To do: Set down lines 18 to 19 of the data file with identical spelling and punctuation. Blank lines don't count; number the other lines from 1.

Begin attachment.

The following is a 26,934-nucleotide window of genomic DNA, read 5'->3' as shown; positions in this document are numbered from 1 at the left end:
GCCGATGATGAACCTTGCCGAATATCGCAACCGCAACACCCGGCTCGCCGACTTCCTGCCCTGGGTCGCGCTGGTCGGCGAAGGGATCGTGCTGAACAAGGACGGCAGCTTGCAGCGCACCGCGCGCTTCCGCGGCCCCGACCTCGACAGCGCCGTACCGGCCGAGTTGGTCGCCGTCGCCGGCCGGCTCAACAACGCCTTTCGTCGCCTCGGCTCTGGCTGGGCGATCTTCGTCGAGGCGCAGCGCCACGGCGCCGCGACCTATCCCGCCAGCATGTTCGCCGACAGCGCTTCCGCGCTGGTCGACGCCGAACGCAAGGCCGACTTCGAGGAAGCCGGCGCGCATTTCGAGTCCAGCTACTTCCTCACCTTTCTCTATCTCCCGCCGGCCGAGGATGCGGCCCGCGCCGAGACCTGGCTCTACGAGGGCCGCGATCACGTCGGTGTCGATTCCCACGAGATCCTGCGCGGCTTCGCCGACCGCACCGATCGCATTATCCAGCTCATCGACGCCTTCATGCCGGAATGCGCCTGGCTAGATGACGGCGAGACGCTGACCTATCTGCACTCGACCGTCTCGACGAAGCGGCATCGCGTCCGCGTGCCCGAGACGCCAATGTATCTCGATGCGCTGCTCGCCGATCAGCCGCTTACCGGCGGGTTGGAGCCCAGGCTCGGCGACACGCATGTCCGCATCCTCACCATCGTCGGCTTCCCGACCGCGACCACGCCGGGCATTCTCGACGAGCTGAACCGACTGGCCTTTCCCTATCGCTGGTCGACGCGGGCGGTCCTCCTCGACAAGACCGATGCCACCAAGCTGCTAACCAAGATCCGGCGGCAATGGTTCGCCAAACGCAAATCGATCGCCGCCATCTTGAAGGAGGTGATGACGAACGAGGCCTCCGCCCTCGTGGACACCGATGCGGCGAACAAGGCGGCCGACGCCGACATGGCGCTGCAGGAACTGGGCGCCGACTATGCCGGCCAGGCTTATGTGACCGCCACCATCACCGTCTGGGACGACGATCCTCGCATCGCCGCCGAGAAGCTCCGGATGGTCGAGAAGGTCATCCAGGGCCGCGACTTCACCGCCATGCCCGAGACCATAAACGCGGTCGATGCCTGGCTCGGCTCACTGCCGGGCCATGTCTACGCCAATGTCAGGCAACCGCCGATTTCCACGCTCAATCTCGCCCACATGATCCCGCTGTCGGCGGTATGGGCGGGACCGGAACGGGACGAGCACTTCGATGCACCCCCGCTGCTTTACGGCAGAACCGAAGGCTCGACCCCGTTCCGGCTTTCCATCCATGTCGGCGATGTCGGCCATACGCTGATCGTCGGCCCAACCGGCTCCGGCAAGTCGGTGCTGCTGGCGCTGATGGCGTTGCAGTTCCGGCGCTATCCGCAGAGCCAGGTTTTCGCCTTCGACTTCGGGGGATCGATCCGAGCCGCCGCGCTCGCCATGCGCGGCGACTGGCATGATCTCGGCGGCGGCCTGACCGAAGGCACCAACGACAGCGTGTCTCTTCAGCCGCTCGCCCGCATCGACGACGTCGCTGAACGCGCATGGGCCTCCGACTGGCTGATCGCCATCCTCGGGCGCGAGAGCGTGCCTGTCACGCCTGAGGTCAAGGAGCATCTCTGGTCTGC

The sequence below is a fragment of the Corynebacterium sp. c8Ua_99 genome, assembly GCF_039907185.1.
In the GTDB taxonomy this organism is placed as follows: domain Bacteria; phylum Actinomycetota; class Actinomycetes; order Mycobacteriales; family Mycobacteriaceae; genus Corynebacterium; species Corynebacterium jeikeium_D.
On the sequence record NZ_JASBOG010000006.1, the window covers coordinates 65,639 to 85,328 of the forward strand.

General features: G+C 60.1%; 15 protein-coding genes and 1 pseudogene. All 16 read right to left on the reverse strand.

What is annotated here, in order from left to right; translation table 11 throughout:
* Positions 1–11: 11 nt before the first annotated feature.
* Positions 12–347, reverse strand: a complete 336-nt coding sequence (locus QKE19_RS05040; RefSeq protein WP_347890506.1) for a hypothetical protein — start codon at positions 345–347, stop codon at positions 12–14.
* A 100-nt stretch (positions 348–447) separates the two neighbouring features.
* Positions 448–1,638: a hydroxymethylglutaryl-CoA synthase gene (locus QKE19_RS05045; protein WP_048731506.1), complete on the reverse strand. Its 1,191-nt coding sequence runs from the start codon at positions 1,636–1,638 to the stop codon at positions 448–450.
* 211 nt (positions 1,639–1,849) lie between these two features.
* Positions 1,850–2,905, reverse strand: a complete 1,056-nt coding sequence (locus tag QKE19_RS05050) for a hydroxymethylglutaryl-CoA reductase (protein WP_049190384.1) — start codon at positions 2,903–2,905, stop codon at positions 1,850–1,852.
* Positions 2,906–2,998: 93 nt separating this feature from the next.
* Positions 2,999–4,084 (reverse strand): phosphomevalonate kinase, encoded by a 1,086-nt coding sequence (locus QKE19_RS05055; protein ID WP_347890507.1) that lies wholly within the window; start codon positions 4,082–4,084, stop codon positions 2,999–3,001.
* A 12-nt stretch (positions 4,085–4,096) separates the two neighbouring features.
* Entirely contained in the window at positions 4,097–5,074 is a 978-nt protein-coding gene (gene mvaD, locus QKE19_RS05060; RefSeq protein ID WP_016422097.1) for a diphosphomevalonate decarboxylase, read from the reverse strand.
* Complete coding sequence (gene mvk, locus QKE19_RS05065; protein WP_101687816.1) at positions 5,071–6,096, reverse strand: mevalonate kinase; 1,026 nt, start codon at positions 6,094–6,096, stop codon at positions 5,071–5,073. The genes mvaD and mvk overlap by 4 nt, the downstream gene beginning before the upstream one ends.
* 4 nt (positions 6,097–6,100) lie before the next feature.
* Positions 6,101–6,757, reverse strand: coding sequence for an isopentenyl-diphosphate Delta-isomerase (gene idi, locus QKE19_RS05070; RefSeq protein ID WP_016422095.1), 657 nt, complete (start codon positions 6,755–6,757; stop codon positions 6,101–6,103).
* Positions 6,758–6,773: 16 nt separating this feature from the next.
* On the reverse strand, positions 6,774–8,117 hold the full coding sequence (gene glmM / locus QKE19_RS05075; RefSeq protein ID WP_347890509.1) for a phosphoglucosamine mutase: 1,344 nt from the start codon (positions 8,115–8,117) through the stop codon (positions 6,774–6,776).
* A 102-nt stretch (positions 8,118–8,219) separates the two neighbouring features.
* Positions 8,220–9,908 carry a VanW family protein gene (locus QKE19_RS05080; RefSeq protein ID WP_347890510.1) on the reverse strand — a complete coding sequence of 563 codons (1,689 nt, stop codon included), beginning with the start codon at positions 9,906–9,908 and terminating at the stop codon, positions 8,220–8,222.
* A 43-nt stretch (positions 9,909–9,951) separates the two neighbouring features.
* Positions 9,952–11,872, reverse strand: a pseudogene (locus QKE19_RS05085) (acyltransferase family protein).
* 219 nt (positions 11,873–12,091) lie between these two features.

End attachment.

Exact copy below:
* Complete coding sequence (gene mvk, locus QKE19_RS05065; protein WP_101687816.1) at positions 5,071–6,096, reverse strand: mevalonate kinase; 1,026 nt, start codon at positions 6,094–6,096, stop codon at positions 5,071–5,073. The genes mvaD and mvk overlap by 4 nt, the downstream gene beginning before the upstream one ends.
* 4 nt (positions 6,097–6,100) lie before the next feature.